Race is not what is looked at when teachers and administrators in Houston County discipline students. It’s the behavior they are displaying, said Cynthia Flesher, Houston County’s assistant superintendent for school operations.
Flesher rejected the idea that educators may be demonstrating unconscious racial biases, but she allowed that despite better guidelines and levels of discipline, consistency can always be improved to ensure that behavior is appropriately addressed for all students.
“We constantly work on making sure we are all consistent in how we view behaviors and how we discipline behaviors, regardless of the color of the child,” she said. “Consistency is what we strive for in a lot of what we do but especially in regard to discipline.”
Effects of suspensions
It is no surprise that students who are suspended miss instructional time and fall behind on course work, but they also become less bonded to their school, said Anne Gregory, an associate professor at Rutgers University.
“We know school bonding as a psychological concept is very important and linked to graduation and achievement,” said Gregory, who is an expert on ways schools can reduce issues of racial disparity in discipline.
Gregory pointed to a study of more than 180,000 students of all races in Florida by researchers at Johns Hopkins University. They looked at the students’ record of behavior in ninth grade and tracked them through college to measure outcomes. Students who received one suspension in ninth grade went on to graduate high school at a 52 percent rate. If they received two suspensions, students graduated at a 38 percent rate.
Another study of 11 school districts in Texas broke down what offenses triggered suspensions for students and found that most were suspended for violations of district codes of conduct, or misbehavior that includes public displays of affection, scuffling, horseplay, tardiness, cellphone use and defiance.
In Bibb County’s Code of Conduct, there are levels of outcomes based on levels of misconduct. Throwing paper or dress code violations are classified as level I and could lead to a written or verbal warning. Level V is reserved for “the most serious acts of misconduct which threatens the safety or well-being of others,” according to the code, and consequences can include long-term suspension and expulsion.
Gregory said research indicates that most suspensions and expulsions are not issued for “zero-tolerance” offenses. There is no breakdown of what type of misbehavior most often triggers suspensions and expulsions in Bibb County, but the Code of Conduct allows for repeated low level infractions to be upgraded to Level V given enough offenses. In theory, this means a student throwing paper or using an inappropriate voice can eventually be suspended or expelled on repeated offenses, “depending on the frequency of the infractions,” Smith said.
Ideally, school districts should work to decrease suspension rates, striving at the same time to increase student engagement and achievement in schools as a whole, Gregory said.
“You don’t want to just reduce suspensions and then have the whole school have lots of safety problems in the hallways or kids not feeling safe,” she said. “You really need to accompany a reduction in suspensions by increasing engagement and motivation and a sense of community.”
The Bibb County school district, the Georgia Department of Education and a nonprofit advocacy group called Georgia Appleseed are working to expand the implementation of Positive Behavior Interventions and Support -- the same discipline framework used at Mary Persons High -- in several Bibb schools starting next fall.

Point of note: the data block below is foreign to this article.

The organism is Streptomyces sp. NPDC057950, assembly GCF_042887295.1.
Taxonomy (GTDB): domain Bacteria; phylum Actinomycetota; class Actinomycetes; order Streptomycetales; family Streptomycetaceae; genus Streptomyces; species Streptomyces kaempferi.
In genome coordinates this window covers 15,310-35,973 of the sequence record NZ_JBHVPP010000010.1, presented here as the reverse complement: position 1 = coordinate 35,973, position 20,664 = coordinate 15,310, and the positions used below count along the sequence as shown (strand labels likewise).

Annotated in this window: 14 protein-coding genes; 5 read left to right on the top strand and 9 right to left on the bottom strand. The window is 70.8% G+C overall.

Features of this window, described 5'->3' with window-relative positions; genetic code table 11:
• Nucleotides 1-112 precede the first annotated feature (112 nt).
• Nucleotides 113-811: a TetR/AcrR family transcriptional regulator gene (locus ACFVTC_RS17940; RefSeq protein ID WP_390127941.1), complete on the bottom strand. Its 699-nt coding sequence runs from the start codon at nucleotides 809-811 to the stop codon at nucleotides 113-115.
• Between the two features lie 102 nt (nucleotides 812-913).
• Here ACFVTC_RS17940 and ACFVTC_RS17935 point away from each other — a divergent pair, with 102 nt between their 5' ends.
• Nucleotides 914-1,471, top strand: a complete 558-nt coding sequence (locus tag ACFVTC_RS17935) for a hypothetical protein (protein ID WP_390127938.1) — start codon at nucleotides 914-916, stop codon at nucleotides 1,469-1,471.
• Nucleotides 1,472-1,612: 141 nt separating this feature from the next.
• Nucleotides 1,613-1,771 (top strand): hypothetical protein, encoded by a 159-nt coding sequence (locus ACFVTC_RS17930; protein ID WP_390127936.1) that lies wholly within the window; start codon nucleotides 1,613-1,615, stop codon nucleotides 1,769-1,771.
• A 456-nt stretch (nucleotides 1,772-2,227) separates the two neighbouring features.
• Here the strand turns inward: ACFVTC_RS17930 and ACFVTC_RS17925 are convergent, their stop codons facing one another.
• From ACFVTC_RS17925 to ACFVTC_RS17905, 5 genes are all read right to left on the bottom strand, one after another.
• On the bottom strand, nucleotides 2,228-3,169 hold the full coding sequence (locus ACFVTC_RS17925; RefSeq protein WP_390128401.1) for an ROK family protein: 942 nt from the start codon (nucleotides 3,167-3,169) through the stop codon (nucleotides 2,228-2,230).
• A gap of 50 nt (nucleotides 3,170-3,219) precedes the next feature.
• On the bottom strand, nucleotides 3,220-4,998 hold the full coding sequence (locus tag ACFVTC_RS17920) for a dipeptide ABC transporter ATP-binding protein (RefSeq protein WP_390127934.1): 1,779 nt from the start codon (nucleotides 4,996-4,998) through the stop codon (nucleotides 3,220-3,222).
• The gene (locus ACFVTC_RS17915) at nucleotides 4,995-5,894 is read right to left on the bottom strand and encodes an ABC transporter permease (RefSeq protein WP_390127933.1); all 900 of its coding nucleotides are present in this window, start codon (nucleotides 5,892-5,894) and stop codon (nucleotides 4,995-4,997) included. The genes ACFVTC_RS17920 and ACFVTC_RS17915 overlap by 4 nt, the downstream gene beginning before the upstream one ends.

In doing so, Georgia Appleseed wants to help reduce suspension and expulsion rates and encourage positive changes in school climate.
“We’re not running from the data, we’re addressing it,” said Tremaine Reese, director of community operations for Georgia Appleseed.
Reese pointed to Mary Persons as an example of a school that has benefited from incorporating Positive Behavioral Interventions and Support into its discipline plan.
Part of the change in culture involved the Georgia Department of Education helping Mary Persons develop an acronym as a battle cry for its students.
School leaders came up with CHAMP, or Courteous, Honorable, Accountable, Motivated and Prepared. Material with the acronym is posted all over school hallways and inside classrooms. Students caught living up to the CHAMP ideals are acknowledged during afternoon announcements, and days are scheduled throughout the year when they are rewarded.
Though Mary Persons doesn’t have a dramatic discipline problem -- 126 students received at least one suspension in 2012-13 and 81 did so in 2011-12 -- the push since the program was implemented during the 2012-13 school year has been to address the biggest behavioral issue it did have: students arriving late to class.
“We want our kids in school in class every day learning for as long as possible,” said Julie Bazemore, a 25-year veteran teacher of the school.
Finch said CHAMP and the new discipline framework helped reduce the number of tardiness infractions received by students from 6,555 in 2011-12 to 3,178 in 2012-13.
Chesney, the Mary Persons High senior, said CHAMP made a difference for him.
Though he faced long odds in recovering from multiple suspensions and remaining on track to graduate, he also credits teachers who refused to let him fail and helped him catch up.
He recently took the Armed Services Vocational Aptitude Battery and scored in the 98th percentile, making him attractive to recruiters.
“For what I want to do and for what my standards are now, I chose the Marines,” he said.
To contact writer Andres David Lopez, call 256-9751.